(Mr Gershon) That comes back to this weakness in the management information. The DTI has recognised this and is seeing what it can do both in the short and the longer term to address this identified weakness.

  149. Are there any departments looking to the future that are being less helpful than others? Perhaps we can help chivvy them along.
  (Mr Gershon) Less helpful?

  150. You have come up with a series of proposals for the handling of procurement; are there any particular departments which are being less helpful in responding to your requests?
  (Mr Gershon) No.

  151. They are all pursuing it with equal vigour?
  (Mr Gershon) There is tremendous scope for government to do better. We are not experiencing resistance to trying to do better. What we are trying is to do this in a helpful way. In my experience, if you want to bring about real change you have to work in a collaborative and helpful way with departments to bring about the desired change. We will not bring it about without the tools in place—measurement tools, better framework agreements and working with departments to get better involvement of professional procurement staff. We will not achieve the desired objective by sitting in the centre and lobbing directives over the fence to departments because this is partly about cultural and behavioural change.

  152. You said in response to one of my colleagues that some departments are going to increase the seniority of procuring officers.
  (Mr Gershon) Yes.

  153. Which departments are not?
  (Mr Gershon) Some departments have determined that the seniority is appropriate to their current procurement needs.

  154. Could you tell the Committee which departments have not increased the seniority, for whatever reason, of procuring officers?
  (Mr Gershon) As an example, the Department for International Development.

  155. Any other examples?
  (Mr Gershon) There are none that I can recollect.

  156. So it is just the Department for International Development?
  (Mr Gershon) There may be others. I have used that as an example where I can answer your question with confidence. You should not read into that that the current level is inappropriate for the procurement needs of that department.

  157. The point I am getting at is that in 1994 when your predecessor in the Cabinet Office did this huge study, a couple of departments did respond positively. No doubt at the time there was a great flourish about how they were going to improve everything and £65 million was going to be saved and so on. Here we are seven years later and it turns out that only one or two departments, according to this Report, have done anything and I am concerned that the same thing is going to happen, as other colleagues around this Committee have been concerned, and that there are some departments that are much less willing to improve things than other departments.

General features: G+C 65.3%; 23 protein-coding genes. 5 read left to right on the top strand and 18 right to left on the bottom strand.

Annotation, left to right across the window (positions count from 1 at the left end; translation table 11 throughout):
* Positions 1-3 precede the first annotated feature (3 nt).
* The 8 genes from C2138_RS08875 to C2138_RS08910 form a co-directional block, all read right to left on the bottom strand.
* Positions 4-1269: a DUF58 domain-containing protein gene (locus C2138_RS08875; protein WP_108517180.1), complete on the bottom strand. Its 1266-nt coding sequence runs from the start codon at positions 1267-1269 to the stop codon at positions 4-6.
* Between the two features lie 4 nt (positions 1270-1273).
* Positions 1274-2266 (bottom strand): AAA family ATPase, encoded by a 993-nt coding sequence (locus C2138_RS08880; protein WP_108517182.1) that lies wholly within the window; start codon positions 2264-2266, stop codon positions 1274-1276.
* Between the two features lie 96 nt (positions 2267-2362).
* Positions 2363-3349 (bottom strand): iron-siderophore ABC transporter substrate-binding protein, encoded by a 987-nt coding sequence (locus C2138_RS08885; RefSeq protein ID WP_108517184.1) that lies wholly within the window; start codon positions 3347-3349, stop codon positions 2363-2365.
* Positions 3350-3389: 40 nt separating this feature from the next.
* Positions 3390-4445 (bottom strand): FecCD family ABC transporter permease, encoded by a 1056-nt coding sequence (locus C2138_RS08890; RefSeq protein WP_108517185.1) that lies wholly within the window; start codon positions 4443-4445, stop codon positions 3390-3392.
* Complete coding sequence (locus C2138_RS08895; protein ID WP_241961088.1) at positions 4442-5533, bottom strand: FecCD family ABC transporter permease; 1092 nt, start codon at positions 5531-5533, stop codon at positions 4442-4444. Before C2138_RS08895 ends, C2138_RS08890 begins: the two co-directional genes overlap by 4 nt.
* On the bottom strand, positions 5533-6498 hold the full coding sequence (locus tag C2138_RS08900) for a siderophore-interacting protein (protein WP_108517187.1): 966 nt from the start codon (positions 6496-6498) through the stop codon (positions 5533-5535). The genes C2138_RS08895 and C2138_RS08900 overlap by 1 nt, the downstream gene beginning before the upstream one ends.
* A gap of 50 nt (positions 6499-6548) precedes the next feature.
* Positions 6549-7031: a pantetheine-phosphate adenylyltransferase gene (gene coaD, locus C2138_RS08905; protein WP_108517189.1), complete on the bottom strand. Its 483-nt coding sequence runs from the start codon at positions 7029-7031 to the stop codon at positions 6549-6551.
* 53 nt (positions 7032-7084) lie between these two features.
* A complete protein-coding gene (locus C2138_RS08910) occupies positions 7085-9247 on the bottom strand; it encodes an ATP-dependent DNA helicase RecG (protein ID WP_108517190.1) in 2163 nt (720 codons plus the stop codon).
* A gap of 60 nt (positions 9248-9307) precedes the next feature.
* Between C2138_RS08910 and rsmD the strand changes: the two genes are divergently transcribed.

(Mr Gershon) The matrix in the NAO Report identifies a whole number of attributes in the six organisations it looked at where it said there was either evidence that something was done well or there was evidence that the department was already taking steps to improve this area.

  158. But there are some departments that have not.
  (Mr Gershon) Let us be very careful. In the Lord Chancellor's Department and the DTI those dark blue spots were against one specific attribute in the matrix that the NAO published. It was not a comment about all the attributes that the NAO was looking at. The DTI comment was specifically about good management information not being available and the LCD comment was specifically about whether it has effective external collaboration with the providers of professional services. In the other areas those two departments were rated by the NAO as having taken steps to improve.

  159. Time is running out. If I could turn your attention to something else you said. You said—and I paraphrase you—that never in your living memory or possibly in recorded history had there been a meeting across departmental civil servants to discuss procurement—
  (Mr Gershon) No, I said permanent secretaries.